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This film is a geographer's dream, featuring eight places in the world
(4 pairs of antipodes). Seven out of the eight sites have very few or
no people, which makes it a special joy as our planet's population hits
7 billion! There is little drama, just simple stories of the lives of
people interacting with nature, or patient documentation of natural
processes, such as lava flowing (Hawaii). In contrast, we see head on,
as hundreds of Chinese on bicycles drive onto a ferry in the fog (the
only place of the eight where there is a huge population).
The film maker plays with our perceptions of up and down, horizontal and vertical, image and reflection, which requires a good deal of concentration and rotating the head to understand what we are seeing. But eventually its better to just surrender to the abstract beauty of the images that appear on the screen and go with the flow of the film.
In one scene from Patagonia, the camera follows the gliding flight of a condor as it circles down a canyon. We learn afterwards during the Q&A session, that this kind of footage is normally achieved by placing an animal carcass in the bird's habitat to get its attention. The film maker felt that he could not kill an animal for the sake of his film, so he made his son lie at the bottom of the canyon for two hours as he filmed. This is funny, but it also shows a regard for life that is evident all through the film.
To create a film of this high standard requires time, effort and sacrifice (obvious) and also a single-minded vision without compromise. Thank you.
Antipodes: any place on Earth is the point on the Earth's surface which
is diametrically opposite to it. Russian documentary filmmaker Victor
Kossakovsky has made an interesting film on four sets of antipodes: the
rural province of Entre Rios in Argentina and Shanghai in China, the
Chilean Patagonia and Lake Baikal in Russia (who both look stunning and
surprisingly similar for two places that are literally on the other
side of each other on the planet), Hawaii and Botswana, and Spain and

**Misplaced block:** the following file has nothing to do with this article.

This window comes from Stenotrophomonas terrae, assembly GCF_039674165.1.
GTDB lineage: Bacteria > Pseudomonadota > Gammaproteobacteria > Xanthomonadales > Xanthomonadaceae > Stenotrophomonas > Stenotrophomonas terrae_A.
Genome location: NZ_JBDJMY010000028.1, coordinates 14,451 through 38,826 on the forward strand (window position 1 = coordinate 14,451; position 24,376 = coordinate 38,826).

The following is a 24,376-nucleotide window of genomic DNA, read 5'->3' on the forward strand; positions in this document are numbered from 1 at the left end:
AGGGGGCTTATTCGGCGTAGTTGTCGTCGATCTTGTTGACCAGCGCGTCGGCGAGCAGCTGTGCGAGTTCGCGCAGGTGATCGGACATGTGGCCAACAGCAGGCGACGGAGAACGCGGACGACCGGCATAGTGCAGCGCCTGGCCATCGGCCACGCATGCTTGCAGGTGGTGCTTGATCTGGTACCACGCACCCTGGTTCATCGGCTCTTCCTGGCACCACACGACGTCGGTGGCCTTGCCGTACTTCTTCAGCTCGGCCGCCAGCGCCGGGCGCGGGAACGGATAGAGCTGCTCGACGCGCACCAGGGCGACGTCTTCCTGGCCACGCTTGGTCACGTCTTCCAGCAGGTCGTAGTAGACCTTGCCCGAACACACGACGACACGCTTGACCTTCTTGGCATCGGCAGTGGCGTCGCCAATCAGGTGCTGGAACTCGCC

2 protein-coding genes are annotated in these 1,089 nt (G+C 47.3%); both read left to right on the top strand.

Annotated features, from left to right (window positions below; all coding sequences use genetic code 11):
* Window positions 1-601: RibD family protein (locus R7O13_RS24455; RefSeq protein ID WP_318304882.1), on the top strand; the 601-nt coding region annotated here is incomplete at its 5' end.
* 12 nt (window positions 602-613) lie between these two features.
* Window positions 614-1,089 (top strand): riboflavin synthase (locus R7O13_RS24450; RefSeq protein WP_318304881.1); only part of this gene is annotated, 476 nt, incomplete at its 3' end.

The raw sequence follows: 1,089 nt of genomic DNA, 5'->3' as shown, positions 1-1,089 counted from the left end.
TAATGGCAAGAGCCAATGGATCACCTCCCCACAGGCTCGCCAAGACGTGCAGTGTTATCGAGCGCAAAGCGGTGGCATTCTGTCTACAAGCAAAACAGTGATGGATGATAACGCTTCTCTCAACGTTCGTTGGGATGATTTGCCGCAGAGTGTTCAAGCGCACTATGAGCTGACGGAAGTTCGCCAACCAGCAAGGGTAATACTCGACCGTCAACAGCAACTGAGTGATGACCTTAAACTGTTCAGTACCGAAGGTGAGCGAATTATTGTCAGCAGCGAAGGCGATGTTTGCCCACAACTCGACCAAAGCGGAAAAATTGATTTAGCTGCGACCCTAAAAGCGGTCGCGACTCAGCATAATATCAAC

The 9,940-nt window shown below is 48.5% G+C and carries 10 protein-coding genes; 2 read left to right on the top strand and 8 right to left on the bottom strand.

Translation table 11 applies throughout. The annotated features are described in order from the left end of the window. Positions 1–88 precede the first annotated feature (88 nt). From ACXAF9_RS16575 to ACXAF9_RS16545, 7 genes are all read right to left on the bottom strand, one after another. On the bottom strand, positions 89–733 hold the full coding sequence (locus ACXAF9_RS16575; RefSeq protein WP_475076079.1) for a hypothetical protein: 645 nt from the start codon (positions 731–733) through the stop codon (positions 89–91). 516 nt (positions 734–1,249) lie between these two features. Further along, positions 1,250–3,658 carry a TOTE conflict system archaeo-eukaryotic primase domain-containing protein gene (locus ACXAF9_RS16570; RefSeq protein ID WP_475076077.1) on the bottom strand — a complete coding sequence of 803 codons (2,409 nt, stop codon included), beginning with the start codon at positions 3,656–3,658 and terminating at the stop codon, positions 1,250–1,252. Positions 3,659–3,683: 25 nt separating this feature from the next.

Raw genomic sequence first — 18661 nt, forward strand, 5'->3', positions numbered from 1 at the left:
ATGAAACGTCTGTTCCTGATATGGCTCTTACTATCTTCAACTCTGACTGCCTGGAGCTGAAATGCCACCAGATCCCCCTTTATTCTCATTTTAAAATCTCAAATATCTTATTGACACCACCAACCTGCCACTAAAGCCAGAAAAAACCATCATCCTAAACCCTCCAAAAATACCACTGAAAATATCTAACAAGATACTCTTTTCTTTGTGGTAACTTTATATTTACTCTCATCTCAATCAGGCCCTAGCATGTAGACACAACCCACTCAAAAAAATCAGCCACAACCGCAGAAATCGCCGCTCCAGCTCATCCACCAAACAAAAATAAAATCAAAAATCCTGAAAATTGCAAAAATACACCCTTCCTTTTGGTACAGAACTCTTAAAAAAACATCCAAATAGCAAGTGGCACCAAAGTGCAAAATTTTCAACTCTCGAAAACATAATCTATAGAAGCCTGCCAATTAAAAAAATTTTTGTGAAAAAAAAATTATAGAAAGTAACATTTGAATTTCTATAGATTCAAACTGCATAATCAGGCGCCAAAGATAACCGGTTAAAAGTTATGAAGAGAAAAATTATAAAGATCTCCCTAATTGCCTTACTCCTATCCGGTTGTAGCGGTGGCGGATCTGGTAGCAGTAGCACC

New Zealand (a memorable part of the film is the presence of a stranded
whale in a beach on that country of the southern hemisphere).
Narration free and almost dialogue-free (snippets of talk are heard here and there but they are not subtitled and even though I'm an Argentine I wasn't even able to pick up most of the chat in Argentina since they spoke fast and in a very regional accent). Surprisingly, and despite the population boom of recent decades, seven of the eight locations chosen for the film seem underpopulated the exception being the very crowded Shanghai.
Gorgeously filmed, full of great camera-work, it has a number of great shots, but my favorite is a transition from slowly moving lava in Hawaii to what turns out to be the wrinkled skin of an elephant in Botswana. I'm not sure this film is particularly about anything but is very pleasing to watch.
*** This review may contain spoilers ***
The film has four parts, one for each pair of antipodal points
One: Entre Rios, Argentina and Shanghai, China.
Argentina alternated between great beauty and straight out boring; Shanghai was both beautifully shot and repellent.
Two: Chilean Patagonia and Lake Baikal in Russia
Prosaic lives versus prosaic lives; in both cases, set against majestic landscapes almost devoid of human life. Great camera work.
Three: Big Island, Hawaii and Kubu, Botswana
Both dreadfully ugly.
Four: Miraflores, Spain and Castle Point, New Zealand
Thank God, there is an end to this. The upside down video has my teeth on edge by this point. More of the same, only less interesting. Sawing up the dead whale was not a plus, nor was the footage of digging a hole and pushing the corpse in.
Cinematography: 10/10 Excellent. Watch this in high definition if at all possible.
Sound: 8/10 Sparse, but well done.
Acting: z/10 Not applicable.
Screenplay: 5/10 The transition from one point to its antipodal point given by sky down ground up was amusing the first time, but immediately lost its charm thereafter. Some of the juxtapositions were amusing, others were just boring.